Cigar Details: Kuuts Roadking Toro
- Vitola: Toro
- Length: 6″
- Ring Gauge: 52
- Country of Origin: Undisclosed
- Wrapper: Undisclosed
- Binder: Undisclosed
- Filler: Undisclosed
- Factory: Undisclosed
- Blender: Undisclosed
- Price: $7.20
- Release Date: August 2016
- Source: Kuuts
The wrapper is a medium brown with some darker marbling. The seams are barely visible and smooth. The head appears to have two caps with a wrinkle on one side. The band is primarily red with gray artwork and lettering. The cigar feels very light in the hand. The aroma from the wrapper is a light barnyard while the foot gives a slight tobacco sweetness. The pre-light draw gives the same slight tobacco sweetness that I got from the foot aroma.
The Kuuts Roadking Toro has a medium brown, Colorado Claro shade wrapper. The cigar is lumpy with veins roughly pressed and seams visible. Bunch and roll feels tight, with barely any give. The head is finished off with a thick double cap. Nosing the wrapper tells wet earth and faint white pepper. Nosing the foot gives dry wood, wet earth and slight barnyard. Cold draw reveals dry cardboard and subtle white pepper.
Initial draws bring a dark woodiness and the retrohale carries the same dark woodiness along with a pepper zing. At a half inch in, the woodiness becomes a little more well rounded and the pepper leaves the retrohale leaving the smooth woodiness. At an inch in, I begin to get a subtle nuttiness that joins in with the wood. At an inch and a half, a little bit of black pepper joins in with the wood and subtle nuttiness. As the third comes to a close, the profile goes back to a slightly dark wood only. The strength in this third was just above medium.
First third’s flavors brings forth a mixture of unique and familiar notes. Flavors of dry cardboard, deep oak, gaminess, slight char and balanced black pepper spice. Also, a spoiled sour citrus is intermingled in an intermittent manner. Through retrohaling, deeper black pepper spice, bread and stale dry nuts. The finish lingers quite long with stale mixed nuts, dry cardboard, balanced black pepper and lightly charred wood. In terms of body and strength, medium.
This third continues on with the dark woodiness profile. At three quarters of an inch in, some black pepper reappears in the background and is now part of a long finish. At an inch in, some cream joins the mix of dark woodiness and pepper. The retrohale is a mix of the dark wood and black pepper. As the third comes to a close, the pepper ramps up and pushes the woodiness to the background. The strength in this third was slightly above medium.
The second third’s profile is namely centered around dry cardboard, slight char and faint black pepper. The retrohale picks up creamed mixed nuts and sharp cedar in addition to the pre-existing deeper black pepper. The finish consists of stale mixed nuts, dry cardboard, balanced black pepper and dry oak. Body and strength continues its medium stride.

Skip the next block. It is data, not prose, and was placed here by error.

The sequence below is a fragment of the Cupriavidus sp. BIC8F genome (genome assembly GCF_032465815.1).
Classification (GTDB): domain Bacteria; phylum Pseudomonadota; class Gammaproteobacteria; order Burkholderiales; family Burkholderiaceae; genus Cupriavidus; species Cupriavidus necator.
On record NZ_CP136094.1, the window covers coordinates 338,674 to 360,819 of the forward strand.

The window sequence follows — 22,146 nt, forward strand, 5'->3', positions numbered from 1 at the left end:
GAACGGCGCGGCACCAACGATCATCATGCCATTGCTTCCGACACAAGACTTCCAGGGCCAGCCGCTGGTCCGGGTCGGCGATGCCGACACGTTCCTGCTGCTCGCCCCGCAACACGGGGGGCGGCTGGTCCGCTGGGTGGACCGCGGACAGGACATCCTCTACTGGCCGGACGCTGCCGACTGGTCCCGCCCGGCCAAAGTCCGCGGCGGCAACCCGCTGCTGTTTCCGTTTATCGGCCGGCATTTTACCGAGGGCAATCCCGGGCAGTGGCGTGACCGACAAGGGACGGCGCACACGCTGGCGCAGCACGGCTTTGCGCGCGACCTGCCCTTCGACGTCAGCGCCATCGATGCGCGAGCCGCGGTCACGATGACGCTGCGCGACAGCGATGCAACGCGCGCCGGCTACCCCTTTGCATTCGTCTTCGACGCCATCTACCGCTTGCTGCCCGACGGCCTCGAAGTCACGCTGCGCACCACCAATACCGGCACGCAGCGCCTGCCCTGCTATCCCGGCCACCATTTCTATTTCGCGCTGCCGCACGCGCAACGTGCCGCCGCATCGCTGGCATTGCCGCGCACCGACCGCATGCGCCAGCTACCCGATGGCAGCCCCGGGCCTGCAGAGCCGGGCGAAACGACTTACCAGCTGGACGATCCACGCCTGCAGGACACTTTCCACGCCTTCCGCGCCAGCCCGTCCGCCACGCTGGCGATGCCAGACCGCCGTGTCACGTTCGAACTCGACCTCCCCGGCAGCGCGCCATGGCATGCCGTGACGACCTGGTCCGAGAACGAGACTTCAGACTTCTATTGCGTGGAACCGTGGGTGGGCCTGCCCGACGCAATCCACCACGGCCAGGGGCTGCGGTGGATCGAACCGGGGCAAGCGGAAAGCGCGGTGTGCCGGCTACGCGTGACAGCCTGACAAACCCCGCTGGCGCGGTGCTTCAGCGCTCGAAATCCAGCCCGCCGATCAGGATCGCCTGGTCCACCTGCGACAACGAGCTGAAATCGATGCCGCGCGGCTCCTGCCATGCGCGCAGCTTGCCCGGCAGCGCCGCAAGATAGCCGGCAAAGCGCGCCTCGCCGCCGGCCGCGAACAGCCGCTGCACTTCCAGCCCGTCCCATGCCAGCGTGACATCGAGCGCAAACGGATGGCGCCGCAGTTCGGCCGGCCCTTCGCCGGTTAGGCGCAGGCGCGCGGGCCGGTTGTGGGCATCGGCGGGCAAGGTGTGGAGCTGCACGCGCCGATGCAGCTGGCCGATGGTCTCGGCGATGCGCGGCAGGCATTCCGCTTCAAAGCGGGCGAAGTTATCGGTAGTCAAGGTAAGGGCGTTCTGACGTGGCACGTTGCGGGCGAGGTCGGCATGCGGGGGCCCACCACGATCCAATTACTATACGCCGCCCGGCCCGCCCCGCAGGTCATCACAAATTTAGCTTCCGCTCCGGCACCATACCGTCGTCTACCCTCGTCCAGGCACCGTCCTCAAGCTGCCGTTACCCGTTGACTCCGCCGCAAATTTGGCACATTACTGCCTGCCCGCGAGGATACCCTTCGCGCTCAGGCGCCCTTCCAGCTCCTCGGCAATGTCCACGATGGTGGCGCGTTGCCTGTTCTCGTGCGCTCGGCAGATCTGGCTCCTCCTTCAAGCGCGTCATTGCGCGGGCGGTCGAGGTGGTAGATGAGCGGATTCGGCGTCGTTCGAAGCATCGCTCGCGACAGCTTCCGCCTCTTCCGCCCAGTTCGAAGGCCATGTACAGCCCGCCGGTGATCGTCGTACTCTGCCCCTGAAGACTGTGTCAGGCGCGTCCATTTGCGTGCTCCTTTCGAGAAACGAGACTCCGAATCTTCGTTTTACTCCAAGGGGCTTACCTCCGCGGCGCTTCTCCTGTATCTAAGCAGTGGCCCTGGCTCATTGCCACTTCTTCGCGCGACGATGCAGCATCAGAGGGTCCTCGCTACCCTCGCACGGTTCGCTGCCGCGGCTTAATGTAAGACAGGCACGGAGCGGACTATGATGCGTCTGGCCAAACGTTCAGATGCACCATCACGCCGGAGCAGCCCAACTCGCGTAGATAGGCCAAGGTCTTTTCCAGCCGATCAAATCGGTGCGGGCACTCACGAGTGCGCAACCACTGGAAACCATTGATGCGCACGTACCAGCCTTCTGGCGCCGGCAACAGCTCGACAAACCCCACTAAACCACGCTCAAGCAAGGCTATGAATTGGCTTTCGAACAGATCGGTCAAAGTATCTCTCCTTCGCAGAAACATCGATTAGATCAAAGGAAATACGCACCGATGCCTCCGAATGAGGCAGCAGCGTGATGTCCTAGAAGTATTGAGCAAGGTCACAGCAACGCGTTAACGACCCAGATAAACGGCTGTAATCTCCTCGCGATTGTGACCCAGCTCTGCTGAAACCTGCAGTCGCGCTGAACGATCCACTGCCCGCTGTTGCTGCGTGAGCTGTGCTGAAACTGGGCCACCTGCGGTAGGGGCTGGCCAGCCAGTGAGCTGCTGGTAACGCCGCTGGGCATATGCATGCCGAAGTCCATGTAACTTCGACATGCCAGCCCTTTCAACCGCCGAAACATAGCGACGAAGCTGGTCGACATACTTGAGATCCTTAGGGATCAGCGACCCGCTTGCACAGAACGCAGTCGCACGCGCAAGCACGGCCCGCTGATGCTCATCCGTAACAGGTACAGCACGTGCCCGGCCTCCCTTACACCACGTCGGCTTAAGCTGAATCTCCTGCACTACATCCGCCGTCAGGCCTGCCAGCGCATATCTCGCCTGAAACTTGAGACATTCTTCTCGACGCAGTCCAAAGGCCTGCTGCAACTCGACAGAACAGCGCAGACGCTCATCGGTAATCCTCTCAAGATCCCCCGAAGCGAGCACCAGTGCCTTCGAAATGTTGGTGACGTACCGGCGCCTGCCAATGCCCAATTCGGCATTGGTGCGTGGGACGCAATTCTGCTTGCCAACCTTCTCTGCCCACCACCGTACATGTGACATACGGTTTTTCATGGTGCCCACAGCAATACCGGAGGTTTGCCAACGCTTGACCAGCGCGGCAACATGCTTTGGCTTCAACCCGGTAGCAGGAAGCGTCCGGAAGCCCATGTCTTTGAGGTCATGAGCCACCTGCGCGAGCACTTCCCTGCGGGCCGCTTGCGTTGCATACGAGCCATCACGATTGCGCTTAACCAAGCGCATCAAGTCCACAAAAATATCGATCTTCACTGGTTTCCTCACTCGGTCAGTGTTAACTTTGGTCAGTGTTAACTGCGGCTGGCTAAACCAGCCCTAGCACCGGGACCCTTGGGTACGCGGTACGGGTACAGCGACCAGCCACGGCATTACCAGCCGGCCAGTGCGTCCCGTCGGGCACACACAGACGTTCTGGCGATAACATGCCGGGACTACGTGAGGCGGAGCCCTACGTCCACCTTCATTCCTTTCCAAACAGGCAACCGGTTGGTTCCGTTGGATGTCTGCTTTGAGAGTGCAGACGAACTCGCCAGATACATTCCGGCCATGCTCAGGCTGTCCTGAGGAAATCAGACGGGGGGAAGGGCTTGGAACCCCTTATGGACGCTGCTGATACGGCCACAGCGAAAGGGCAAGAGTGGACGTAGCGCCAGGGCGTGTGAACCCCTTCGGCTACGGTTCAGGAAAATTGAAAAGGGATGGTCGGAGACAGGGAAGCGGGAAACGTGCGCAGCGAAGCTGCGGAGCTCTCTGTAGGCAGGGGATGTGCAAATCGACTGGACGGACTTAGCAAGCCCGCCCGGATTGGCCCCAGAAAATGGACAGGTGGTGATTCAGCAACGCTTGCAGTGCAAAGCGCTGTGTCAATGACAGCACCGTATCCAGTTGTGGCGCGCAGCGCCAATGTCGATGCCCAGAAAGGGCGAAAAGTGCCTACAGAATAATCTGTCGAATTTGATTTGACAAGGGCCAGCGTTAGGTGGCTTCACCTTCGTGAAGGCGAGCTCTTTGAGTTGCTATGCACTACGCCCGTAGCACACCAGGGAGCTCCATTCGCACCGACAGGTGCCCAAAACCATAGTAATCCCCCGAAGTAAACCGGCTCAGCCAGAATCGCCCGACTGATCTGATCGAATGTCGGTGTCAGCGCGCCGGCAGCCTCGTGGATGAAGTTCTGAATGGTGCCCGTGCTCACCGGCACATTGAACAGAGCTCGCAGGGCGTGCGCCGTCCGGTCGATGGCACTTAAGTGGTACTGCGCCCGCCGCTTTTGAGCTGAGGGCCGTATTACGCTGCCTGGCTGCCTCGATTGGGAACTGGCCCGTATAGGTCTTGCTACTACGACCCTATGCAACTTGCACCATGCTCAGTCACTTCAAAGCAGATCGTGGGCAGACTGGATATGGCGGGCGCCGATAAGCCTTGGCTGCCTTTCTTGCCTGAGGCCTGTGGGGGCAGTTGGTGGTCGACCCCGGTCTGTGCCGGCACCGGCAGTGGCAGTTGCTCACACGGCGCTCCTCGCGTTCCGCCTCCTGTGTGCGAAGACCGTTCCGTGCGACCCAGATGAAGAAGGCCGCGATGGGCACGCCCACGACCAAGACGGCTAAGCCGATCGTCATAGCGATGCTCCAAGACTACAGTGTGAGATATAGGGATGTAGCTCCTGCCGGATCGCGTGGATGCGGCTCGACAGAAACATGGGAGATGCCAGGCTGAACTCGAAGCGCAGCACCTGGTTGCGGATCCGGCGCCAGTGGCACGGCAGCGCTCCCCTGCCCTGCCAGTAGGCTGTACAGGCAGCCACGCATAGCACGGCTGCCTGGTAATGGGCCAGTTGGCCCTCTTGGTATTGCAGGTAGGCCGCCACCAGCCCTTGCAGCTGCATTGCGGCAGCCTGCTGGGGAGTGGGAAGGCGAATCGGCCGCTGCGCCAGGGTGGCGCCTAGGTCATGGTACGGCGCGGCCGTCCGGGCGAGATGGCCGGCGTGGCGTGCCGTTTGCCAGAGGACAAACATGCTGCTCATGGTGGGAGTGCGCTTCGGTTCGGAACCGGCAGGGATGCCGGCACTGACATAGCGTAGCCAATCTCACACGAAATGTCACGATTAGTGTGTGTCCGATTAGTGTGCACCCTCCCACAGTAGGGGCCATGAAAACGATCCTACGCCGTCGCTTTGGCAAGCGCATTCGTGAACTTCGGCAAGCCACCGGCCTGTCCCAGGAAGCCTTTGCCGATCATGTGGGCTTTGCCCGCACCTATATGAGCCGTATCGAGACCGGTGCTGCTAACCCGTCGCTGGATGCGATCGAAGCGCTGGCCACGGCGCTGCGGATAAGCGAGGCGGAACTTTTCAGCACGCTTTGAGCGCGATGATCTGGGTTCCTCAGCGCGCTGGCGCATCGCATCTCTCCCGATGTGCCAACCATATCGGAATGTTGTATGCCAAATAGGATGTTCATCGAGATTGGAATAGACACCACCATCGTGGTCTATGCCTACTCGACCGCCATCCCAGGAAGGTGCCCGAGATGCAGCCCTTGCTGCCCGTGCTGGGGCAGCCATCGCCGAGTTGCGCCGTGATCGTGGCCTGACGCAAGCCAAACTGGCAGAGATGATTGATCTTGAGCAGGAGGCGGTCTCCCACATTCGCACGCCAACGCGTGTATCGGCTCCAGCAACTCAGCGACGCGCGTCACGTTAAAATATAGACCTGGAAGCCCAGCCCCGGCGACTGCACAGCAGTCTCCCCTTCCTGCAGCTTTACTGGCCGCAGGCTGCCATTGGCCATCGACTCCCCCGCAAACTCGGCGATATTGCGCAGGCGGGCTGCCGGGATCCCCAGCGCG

As this third begins, the pepper is still dominant with wood in the background and a little bitterness has joined in as well. The retrohale is an even mix of wood and pepper. At a half inch in, the wood becomes even with the pepper. At an inch in, the wood increases a bit more to become slightly more dominant than the wood while the bitterness mellows a bit and is just in the background. As the cigar comes to a close, the dark woodiness continues to increase while the pepper fades more into the background with a slight bitterness. The strength in this third was medium-full.
The last third gives more of the stale factors, with dry cardboard, slight char, stale bread and baking spices. The retrohale remains unchanged from the second third, still providing deeper black pepper, creamed mixed nuts and sharp cedar. The finish is made up of stale mixed nuts, dry cardboard, balanced black pepper and dry oak. Strength and body finishes at the medium mark.
The burn was slightly wavy, but never needed a touch-up. Ashes held on in one inch increments.
The one set back of the burn was a major touch up required within the first third. A quarter of the ring gauge refused to burn, causing a significant cherry that never truly let off. All ashes were self tapped, averaging 1.5 inch increments. Total smoking time was good, clocking in at 2 hours.
The draw had just the right amount of resistance that I prefer.
The flavor profile was pretty standard with mostly dark woodiness and some pepper. Not a lot of transitions other than the ratios of each flavor. Construction was fantastic which was a plus. Strength was medium and above, so most smokers should be OK smoking this. If you like a dark woody profile with some pepper, this might really fit your wheelhouse and the price point is pretty good, so that may be something that also attracts buyers. I just need more from a cigar, so I’m not sure that I would seek these out.
The draw was slightly tight for my liking. Not a big concern as all flavors were tasted with no concerns or having much thought on the draws.
I found the Roadking to have a mix of interesting and unique flavors I rarely taste in cigars, especially in the form of dry cardboard and staleness of flavors. But uniqueness in this case did not warrant a cohesive flavor profile. Compounded by the burn issues, this was an average experience for me.
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